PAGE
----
Thoughts In and Out of Season 5
The annotated Proust, Proust on butterflies and girls, Paul's universalist language about Adam and Christ, the African Samurai, chatting with AI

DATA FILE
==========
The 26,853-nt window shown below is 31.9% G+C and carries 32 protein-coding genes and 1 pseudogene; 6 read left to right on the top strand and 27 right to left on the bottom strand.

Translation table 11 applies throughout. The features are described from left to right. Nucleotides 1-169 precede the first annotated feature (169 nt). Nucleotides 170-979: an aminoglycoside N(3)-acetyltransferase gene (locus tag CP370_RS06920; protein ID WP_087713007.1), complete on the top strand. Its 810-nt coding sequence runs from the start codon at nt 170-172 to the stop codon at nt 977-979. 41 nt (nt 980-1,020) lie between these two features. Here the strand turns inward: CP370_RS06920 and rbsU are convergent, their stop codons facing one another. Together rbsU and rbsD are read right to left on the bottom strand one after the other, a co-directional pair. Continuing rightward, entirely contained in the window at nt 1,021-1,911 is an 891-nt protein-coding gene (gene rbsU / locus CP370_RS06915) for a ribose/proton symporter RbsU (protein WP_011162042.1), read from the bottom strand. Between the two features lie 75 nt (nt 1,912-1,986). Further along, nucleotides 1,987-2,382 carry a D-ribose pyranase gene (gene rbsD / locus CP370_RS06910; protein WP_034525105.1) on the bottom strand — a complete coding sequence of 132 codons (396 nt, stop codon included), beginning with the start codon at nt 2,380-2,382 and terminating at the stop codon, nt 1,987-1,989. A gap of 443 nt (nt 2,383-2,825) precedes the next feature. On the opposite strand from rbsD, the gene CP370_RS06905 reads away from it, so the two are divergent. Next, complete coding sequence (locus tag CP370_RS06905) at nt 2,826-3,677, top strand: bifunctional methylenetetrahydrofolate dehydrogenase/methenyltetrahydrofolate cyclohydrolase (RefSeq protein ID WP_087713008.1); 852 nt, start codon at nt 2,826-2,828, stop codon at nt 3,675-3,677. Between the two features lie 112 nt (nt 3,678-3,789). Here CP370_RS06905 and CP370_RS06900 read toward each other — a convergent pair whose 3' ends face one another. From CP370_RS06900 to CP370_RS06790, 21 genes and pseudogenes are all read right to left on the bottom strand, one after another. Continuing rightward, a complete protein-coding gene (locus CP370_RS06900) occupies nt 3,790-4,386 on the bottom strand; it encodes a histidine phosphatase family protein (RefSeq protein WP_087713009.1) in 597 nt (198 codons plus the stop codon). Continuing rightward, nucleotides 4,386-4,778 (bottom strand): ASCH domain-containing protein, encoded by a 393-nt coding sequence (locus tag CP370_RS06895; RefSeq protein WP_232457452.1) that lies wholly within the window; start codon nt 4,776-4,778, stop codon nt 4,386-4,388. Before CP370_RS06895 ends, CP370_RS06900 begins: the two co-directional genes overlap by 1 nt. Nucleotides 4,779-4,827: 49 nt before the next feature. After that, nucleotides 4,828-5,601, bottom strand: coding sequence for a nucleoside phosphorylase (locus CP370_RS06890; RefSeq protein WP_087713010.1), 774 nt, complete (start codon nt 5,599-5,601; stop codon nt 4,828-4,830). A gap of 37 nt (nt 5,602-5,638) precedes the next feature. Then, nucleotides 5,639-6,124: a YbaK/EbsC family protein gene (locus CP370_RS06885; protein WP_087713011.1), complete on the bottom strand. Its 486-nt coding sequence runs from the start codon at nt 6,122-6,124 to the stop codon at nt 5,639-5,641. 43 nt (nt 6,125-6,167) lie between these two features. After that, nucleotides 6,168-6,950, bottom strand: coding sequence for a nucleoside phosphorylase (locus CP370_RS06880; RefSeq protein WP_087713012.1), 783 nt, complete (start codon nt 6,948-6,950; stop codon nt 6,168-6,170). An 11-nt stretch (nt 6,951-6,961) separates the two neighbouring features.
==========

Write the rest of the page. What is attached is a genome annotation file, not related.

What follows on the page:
1. Yale University Press occasionally produces handsome and impressive critical editions of certain great literary works—most notably, till recently, its splendid series of large volumes of Thoreau’s writings—in which scrupulously edited and pristinely presented original texts appear on the page bounded in a box, with notes running down the margins rather like a layer of Talmudic commentary. Nowhere has the format been used to happier effect, it seems to me, than in the recent volumes of Yale’s new edition of Proust’s In Search of Lost Time, of which the fifth and penultimate volume (comprising the fifth and sixth installments of the novel) has just appeared. It is not a new translation; it is the classic, very lovely, though somewhat problematic C.K. Scott Moncrieff rendering, newly edited, revised into better conformity with the current critical French edition of the text, and lavishly annotated by William C. Carter, Professor Emeritus of French at the University of Alabama at Birmingham, who certainly ranks high among the finest scholars of Proust in the English-speaking world today (I earnestly recommend both his Marcel Proust: A Life and his Proust in Love). Scott Moncrieff died young (from cancer, when he was only 40) and never had a chance to translate the concluding volume; the first English edition of the novel was completed by Stephen Hudson (the pen-name of Sydney Schiff), and that is no doubt the text Carter will use for the final volume of the Yale edition. When it is finished, the set as a whole will constitute a great gift to all Anglophone lovers of Proust. The Scott Moncrieff and Hudson version has been revised and reissued before, of course—first in 1981 by Terence Kilmartin, whose edition was then further revised by D.J. Enright in 1996—but Carter’s version is the one to get for those readers who want to understand every reference, every passing detail, every incidental feature of the text. The novel is an ocean, but no person, place, or thing—however obscure, minor, or seemingly extraneous—escapes the nets of his commentary. Clearly it is all a work of love for Carter, and a monument to a life of scholarly dedication to the French literary canon, and to Proust in particular.
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